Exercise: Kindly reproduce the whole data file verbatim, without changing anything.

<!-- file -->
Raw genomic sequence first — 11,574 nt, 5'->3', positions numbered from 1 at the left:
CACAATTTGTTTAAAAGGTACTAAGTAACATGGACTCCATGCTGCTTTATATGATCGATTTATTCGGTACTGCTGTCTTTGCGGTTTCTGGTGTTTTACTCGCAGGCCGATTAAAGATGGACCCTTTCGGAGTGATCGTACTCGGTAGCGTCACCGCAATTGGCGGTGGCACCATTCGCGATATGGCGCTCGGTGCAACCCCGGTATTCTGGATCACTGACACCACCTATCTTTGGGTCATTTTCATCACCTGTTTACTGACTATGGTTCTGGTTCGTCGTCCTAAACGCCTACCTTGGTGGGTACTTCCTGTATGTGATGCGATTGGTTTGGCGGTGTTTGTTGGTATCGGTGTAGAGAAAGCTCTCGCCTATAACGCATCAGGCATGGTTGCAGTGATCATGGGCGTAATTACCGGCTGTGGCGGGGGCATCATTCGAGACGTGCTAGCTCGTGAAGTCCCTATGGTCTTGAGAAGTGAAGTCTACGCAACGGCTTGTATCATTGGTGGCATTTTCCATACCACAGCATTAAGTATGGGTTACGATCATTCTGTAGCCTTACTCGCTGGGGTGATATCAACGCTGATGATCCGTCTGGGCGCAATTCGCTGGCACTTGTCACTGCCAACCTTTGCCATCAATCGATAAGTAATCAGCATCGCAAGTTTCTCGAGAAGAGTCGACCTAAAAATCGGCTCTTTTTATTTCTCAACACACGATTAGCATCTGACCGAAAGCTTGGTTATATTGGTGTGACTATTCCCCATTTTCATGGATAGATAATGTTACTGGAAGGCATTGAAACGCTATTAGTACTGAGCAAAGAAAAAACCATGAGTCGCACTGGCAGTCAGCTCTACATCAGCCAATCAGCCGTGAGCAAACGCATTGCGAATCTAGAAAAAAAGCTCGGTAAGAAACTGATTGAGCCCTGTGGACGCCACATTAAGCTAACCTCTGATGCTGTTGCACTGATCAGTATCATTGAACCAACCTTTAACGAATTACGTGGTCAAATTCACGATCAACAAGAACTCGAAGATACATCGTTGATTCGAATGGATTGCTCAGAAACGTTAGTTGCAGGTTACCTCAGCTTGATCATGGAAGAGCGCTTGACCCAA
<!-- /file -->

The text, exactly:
Raw genomic sequence first — 11,574 nt, 5'->3', positions numbered from 1 at the left:
CACAATTTGTTTAAAAGGTACTAAGTAACATGGACTCCATGCTGCTTTATATGATCGATTTATTCGGTACTGCTGTCTTTGCGGTTTCTGGTGTTTTACTCGCAGGCCGATTAAAGATGGACCCTTTCGGAGTGATCGTACTCGGTAGCGTCACCGCAATTGGCGGTGGCACCATTCGCGATATGGCGCTCGGTGCAACCCCGGTATTCTGGATCACTGACACCACCTATCTTTGGGTCATTTTCATCACCTGTTTACTGACTATGGTTCTGGTTCGTCGTCCTAAACGCCTACCTTGGTGGGTACTTCCTGTATGTGATGCGATTGGTTTGGCGGTGTTTGTTGGTATCGGTGTAGAGAAAGCTCTCGCCTATAACGCATCAGGCATGGTTGCAGTGATCATGGGCGTAATTACCGGCTGTGGCGGGGGCATCATTCGAGACGTGCTAGCTCGTGAAGTCCCTATGGTCTTGAGAAGTGAAGTCTACGCAACGGCTTGTATCATTGGTGGCATTTTCCATACCACAGCATTAAGTATGGGTTACGATCATTCTGTAGCCTTACTCGCTGGGGTGATATCAACGCTGATGATCCGTCTGGGCGCAATTCGCTGGCACTTGTCACTGCCAACCTTTGCCATCAATCGATAAGTAATCAGCATCGCAAGTTTCTCGAGAAGAGTCGACCTAAAAATCGGCTCTTTTTATTTCTCAACACACGATTAGCATCTGACCGAAAGCTTGGTTATATTGGTGTGACTATTCCCCATTTTCATGGATAGATAATGTTACTGGAAGGCATTGAAACGCTATTAGTACTGAGCAAAGAAAAAACCATGAGTCGCACTGGCAGTCAGCTCTACATCAGCCAATCAGCCGTGAGCAAACGCATTGCGAATCTAGAAAAAAAGCTCGGTAAGAAACTGATTGAGCCCTGTGGACGCCACATTAAGCTAACCTCTGATGCTGTTGCACTGATCAGTATCATTGAACCAACCTTTAACGAATTACGTGGTCAAATTCACGATCAACAAGAACTCGAAGATACATCGTTGATTCGAATGGATTGCTCAGAAACGTTAGTTGCAGGTTACCTCAGCTTGATCATGGAAGAGCGCTTGACCCAA